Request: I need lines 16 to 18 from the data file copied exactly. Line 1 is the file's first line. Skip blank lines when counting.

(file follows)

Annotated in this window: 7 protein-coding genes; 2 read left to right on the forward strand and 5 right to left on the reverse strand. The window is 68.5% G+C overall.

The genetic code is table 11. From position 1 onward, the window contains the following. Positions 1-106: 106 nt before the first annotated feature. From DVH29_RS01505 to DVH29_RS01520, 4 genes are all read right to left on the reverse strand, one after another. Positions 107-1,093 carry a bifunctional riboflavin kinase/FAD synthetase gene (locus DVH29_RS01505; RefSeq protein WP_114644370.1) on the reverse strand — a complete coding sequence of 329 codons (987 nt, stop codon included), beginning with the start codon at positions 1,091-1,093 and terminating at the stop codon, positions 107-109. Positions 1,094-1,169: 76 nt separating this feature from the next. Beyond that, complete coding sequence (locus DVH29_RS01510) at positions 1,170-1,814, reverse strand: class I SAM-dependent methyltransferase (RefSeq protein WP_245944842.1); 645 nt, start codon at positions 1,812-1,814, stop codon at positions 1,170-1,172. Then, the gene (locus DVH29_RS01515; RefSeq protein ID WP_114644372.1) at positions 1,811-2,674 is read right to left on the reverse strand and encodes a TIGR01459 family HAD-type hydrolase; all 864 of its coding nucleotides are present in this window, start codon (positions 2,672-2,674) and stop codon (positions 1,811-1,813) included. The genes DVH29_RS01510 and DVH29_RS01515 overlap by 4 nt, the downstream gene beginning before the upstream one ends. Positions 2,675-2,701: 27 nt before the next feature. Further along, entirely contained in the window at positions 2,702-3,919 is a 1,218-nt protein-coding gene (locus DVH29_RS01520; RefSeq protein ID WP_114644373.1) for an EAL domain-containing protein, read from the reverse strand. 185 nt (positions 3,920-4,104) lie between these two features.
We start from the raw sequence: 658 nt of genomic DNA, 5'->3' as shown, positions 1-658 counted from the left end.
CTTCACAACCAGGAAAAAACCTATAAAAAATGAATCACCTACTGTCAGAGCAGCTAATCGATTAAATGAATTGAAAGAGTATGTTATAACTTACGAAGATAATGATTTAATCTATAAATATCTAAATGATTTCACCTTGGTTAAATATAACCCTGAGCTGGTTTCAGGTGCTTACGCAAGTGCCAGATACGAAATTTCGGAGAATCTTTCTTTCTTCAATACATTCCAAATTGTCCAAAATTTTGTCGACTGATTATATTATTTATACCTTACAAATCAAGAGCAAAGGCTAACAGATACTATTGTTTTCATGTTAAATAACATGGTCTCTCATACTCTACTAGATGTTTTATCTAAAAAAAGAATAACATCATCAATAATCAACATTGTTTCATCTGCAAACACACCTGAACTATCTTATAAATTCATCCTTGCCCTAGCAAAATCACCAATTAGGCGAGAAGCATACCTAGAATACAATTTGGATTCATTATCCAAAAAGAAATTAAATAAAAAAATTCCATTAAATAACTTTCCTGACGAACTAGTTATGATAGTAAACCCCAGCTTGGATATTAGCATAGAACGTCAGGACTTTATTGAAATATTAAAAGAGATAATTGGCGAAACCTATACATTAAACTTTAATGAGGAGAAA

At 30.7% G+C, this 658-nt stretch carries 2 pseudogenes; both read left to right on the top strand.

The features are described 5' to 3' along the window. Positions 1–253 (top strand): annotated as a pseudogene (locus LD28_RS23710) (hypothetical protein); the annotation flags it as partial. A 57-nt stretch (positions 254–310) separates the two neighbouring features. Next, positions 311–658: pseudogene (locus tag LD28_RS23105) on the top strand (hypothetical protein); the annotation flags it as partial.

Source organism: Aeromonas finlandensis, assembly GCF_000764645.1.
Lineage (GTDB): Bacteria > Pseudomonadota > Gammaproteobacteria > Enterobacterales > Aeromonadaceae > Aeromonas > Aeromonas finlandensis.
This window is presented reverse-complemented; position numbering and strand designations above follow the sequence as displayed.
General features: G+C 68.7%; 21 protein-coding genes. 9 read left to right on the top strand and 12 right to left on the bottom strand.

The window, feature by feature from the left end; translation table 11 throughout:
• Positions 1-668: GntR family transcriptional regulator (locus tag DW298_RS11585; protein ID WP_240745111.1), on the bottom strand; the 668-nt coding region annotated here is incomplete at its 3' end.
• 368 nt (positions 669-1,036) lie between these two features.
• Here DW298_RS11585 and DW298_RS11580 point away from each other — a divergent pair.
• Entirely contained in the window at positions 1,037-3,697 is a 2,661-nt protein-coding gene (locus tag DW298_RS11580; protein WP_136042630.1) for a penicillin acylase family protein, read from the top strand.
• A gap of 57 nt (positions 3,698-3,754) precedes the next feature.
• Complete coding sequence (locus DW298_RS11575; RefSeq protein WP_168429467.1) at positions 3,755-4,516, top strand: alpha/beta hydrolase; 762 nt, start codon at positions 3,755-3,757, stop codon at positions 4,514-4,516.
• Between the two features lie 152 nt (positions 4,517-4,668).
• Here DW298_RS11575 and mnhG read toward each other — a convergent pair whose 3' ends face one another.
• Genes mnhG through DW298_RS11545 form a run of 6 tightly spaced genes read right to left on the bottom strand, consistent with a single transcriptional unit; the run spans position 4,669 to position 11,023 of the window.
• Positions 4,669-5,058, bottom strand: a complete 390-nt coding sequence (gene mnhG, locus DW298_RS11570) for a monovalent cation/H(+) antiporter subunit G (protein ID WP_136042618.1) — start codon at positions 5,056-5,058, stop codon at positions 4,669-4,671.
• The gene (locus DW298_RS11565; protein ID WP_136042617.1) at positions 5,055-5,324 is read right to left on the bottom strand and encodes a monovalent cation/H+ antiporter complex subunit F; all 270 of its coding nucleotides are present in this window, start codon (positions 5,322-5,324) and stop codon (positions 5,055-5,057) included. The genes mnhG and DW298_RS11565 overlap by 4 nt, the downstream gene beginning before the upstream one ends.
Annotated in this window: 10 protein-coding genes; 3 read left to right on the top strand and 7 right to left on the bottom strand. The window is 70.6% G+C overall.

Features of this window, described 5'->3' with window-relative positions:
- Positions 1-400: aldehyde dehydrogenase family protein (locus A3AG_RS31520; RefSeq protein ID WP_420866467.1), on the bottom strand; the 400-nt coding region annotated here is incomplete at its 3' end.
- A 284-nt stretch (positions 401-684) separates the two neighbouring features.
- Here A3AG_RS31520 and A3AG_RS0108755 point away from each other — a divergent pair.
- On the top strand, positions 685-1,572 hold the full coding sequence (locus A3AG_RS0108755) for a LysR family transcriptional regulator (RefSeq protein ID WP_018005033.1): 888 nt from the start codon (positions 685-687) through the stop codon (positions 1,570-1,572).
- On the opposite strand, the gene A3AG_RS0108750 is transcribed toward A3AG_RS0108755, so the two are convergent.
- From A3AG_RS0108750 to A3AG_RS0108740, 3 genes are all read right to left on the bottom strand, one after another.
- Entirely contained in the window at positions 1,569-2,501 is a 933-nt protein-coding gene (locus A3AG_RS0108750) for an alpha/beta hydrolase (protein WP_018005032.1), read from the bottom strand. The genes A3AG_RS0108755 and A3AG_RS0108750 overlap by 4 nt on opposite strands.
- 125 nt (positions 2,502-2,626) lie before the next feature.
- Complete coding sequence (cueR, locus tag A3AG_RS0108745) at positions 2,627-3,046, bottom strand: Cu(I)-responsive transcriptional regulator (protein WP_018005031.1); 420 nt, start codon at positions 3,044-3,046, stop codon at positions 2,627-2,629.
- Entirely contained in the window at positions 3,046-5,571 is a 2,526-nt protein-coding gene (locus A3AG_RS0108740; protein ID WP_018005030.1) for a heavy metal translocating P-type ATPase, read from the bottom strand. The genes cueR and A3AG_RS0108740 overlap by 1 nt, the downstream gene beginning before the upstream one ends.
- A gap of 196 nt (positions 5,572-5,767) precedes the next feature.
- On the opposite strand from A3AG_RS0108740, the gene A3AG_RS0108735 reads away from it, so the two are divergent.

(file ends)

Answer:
• A gap of 57 nt (positions 3,698-3,754) precedes the next feature.
• Complete coding sequence (locus DW298_RS11575; RefSeq protein WP_168429467.1) at positions 3,755-4,516, top strand: alpha/beta hydrolase; 762 nt, start codon at positions 3,755-3,757, stop codon at positions 4,514-4,516.
• Between the two features lie 152 nt (positions 4,517-4,668).